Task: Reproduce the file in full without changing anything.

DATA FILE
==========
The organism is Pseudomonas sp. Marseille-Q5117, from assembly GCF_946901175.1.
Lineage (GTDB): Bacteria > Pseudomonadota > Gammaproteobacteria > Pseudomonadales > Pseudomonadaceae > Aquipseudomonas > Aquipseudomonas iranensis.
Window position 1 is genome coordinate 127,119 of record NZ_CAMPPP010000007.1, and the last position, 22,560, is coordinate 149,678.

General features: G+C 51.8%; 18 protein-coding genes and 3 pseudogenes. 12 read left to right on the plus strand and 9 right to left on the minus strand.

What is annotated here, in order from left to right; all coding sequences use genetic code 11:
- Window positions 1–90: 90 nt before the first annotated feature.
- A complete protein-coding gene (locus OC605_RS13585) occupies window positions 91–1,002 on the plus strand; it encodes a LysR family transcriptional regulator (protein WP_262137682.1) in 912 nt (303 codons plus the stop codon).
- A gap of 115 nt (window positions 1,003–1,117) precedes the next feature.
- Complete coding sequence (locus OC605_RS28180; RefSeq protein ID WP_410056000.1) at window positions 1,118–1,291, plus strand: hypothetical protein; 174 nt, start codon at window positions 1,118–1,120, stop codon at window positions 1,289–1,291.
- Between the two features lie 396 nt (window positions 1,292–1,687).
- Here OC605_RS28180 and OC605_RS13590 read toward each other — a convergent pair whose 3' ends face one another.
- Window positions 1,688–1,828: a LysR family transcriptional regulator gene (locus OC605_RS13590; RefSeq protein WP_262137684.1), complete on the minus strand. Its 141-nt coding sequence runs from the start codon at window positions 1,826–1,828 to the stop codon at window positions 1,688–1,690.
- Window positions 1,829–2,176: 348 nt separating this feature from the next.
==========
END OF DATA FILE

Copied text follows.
The organism is Pseudomonas sp. Marseille-Q5117, from assembly GCF_946901175.1.
Lineage (GTDB): Bacteria > Pseudomonadota > Gammaproteobacteria > Pseudomonadales > Pseudomonadaceae > Aquipseudomonas > Aquipseudomonas iranensis.
Window position 1 is genome coordinate 127,119 of record NZ_CAMPPP010000007.1, and the last position, 22,560, is coordinate 149,678.

General features: G+C 51.8%; 18 protein-coding genes and 3 pseudogenes. 12 read left to right on the plus strand and 9 right to left on the minus strand.

What is annotated here, in order from left to right; all coding sequences use genetic code 11:
- Window positions 1–90: 90 nt before the first annotated feature.
- A complete protein-coding gene (locus OC605_RS13585) occupies window positions 91–1,002 on the plus strand; it encodes a LysR family transcriptional regulator (protein WP_262137682.1) in 912 nt (303 codons plus the stop codon).
- A gap of 115 nt (window positions 1,003–1,117) precedes the next feature.
- Complete coding sequence (locus OC605_RS28180; RefSeq protein ID WP_410056000.1) at window positions 1,118–1,291, plus strand: hypothetical protein; 174 nt, start codon at window positions 1,118–1,120, stop codon at window positions 1,289–1,291.
- Between the two features lie 396 nt (window positions 1,292–1,687).
- Here OC605_RS28180 and OC605_RS13590 read toward each other — a convergent pair whose 3' ends face one another.
- Window positions 1,688–1,828: a LysR family transcriptional regulator gene (locus OC605_RS13590; RefSeq protein WP_262137684.1), complete on the minus strand. Its 141-nt coding sequence runs from the start codon at window positions 1,826–1,828 to the stop codon at window positions 1,688–1,690.
- Window positions 1,829–2,176: 348 nt separating this feature from the next.